Introducing Brian Jackson

Brian Jackson (@decaelusastrojack.com) is an assistant professor teaching astronomy in the Physics Department at Boise State University. Before coming to Boise State, he was a postdoctoral fellow at the Carnegie Institution of Washington’s Dept. of Terrestrial Magnetism in Washington DC and before that, at NASA’s Goddard Space Flight Center in Greenbelt MD. He earned a PhD in Planetary Sciences from the University of Arizona‘s Lunar and Planetary Laboratory in Tucson AZ and my BS in Physics from Georgia Tech in Atlanta GA. His research focuses primarily on orbital dynamics and transit observations of extrasolar planets, planets outside of our solar system. He also does some planetary science field work, notably on Death Valley’s Racetrack Playa (www.racetrackplaya.org) and on terrestrial and Martian dust devils.

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(Re)Introducing Michele Bannister

Dr Michele Bannister (@astrokiwi) is a Postdoctoral Research Fellow and Director’s Outreach Fellow at Queen’s University Belfast, United Kingdom. An expert in the discovery and characterization of minor planets in the Solar System, she has been involved in the discovery of more than eight hundred new minor planets that orbit beyond Neptune. Originally from New Zealand, Bannister has worked at institutes in Australia, the US, and Canada. She was honoured in 2017 by the International Astronomical Union with asteroid (10463) Bannister.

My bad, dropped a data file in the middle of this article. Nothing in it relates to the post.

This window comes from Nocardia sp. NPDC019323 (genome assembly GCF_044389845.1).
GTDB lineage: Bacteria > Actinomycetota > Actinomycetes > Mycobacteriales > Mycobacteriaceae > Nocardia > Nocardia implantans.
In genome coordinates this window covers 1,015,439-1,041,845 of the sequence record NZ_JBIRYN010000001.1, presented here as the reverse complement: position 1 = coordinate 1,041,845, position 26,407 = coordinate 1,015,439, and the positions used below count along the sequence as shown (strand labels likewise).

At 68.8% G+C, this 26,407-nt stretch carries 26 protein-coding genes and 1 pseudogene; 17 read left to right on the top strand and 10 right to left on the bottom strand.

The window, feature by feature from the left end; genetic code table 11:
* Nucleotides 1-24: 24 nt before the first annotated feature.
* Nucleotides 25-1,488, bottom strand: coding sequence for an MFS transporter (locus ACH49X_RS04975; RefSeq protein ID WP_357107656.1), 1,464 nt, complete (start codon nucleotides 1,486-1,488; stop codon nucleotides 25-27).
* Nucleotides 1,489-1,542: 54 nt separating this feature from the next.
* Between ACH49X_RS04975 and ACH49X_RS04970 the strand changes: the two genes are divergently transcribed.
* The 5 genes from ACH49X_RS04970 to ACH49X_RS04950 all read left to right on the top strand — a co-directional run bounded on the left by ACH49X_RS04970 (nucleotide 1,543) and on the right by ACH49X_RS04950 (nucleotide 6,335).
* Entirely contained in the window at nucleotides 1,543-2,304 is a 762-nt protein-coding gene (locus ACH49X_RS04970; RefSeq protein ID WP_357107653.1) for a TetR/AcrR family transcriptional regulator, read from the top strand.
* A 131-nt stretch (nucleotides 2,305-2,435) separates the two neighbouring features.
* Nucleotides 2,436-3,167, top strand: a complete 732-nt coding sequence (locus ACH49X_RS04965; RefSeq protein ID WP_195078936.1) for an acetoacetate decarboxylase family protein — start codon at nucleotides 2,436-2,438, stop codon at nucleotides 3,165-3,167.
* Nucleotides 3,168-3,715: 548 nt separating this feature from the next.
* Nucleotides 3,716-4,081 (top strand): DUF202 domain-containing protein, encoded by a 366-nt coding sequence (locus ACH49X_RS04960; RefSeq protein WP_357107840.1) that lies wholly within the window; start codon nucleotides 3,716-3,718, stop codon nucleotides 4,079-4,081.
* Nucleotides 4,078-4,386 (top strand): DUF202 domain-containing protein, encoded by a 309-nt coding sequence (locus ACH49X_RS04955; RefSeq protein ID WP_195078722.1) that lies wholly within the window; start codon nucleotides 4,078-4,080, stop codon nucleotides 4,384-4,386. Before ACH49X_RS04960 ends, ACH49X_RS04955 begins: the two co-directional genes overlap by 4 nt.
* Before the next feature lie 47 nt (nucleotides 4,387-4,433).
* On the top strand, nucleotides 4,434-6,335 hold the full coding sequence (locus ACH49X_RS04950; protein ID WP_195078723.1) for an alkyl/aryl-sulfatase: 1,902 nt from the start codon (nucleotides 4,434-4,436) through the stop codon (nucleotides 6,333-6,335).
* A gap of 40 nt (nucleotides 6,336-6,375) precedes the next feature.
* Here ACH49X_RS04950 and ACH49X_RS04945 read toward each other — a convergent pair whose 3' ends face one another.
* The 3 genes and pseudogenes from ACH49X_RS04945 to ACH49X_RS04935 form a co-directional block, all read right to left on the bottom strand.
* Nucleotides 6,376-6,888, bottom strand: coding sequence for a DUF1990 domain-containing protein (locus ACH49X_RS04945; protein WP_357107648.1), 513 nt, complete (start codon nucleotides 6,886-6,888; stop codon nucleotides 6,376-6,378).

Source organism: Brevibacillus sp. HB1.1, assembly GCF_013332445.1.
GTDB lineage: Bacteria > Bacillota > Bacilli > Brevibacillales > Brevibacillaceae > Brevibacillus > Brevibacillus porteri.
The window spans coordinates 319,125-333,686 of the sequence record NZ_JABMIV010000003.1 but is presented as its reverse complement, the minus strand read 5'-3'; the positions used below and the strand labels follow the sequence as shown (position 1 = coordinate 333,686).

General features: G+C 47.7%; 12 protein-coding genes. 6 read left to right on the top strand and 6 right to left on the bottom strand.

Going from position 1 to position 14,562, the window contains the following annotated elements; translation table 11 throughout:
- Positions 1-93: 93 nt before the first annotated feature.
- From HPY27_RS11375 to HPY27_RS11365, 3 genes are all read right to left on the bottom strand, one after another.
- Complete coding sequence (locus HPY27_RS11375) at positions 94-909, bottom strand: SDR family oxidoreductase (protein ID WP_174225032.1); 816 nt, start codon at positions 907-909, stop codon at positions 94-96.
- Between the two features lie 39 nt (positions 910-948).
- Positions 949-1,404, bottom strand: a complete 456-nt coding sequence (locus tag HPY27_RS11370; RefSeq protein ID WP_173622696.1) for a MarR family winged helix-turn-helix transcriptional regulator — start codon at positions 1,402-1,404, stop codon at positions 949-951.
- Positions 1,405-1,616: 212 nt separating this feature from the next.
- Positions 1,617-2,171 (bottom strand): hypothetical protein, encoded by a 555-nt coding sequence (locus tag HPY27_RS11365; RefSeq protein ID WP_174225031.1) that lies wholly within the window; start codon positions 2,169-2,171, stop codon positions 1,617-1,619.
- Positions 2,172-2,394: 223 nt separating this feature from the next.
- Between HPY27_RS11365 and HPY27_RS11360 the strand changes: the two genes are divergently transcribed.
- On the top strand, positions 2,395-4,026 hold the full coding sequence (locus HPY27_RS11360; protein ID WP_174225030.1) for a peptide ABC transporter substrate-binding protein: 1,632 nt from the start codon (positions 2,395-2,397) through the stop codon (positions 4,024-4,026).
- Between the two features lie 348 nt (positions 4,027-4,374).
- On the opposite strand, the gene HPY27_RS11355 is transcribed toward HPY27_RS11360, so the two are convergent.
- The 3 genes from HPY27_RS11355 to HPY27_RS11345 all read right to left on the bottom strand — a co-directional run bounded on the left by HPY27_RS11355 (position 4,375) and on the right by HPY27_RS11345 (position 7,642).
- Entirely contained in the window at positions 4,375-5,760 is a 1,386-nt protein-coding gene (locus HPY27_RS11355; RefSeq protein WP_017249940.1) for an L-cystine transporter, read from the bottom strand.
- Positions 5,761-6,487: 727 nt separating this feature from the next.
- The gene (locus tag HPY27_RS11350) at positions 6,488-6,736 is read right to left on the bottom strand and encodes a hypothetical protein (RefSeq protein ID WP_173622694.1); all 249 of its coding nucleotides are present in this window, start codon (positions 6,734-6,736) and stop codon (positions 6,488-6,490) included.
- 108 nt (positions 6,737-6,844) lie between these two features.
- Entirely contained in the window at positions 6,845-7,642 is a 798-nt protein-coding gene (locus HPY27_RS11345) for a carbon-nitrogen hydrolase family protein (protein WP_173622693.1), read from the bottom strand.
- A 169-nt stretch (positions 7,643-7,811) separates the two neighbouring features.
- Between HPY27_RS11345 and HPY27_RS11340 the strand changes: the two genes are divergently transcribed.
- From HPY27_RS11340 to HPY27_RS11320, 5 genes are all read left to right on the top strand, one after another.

Introducing Emily Lakdawalla

Emily Lakdawalla is an internationally admired science communicator and educator, passionate about advancing public understanding of space and sharing the wonder of scientific discovery.

Emily holds a Bachelor of Arts degree in geology from Amherst College and a Master of Science degree in planetary geology from Brown University. She came to The Planetary Society in 2001. She has been writing and editing the Planetary Society Blog since 2005, reporting on space news, explaining planetary science, and sharing beautiful space photos. Emily has been an active supporter of the international community of space image processing enthusiasts as Administrator of the forum UnmannedSpaceflight.com since 2005. She is also a contributing editor to Sky & Telescope magazine.

Her first book, titled The Design and Engineering of Curiosity: How the Mars Rover Performs Its Job, is due out from Springer-Praxis in March, 2018. The book explains the development, design, and function of Curiosity with the same level of technical detail that she delivers in the Planetary Society Blog. A second book, Curiosity and Its Science Mission: A Mars Rover Goes to Work will follow in 2019.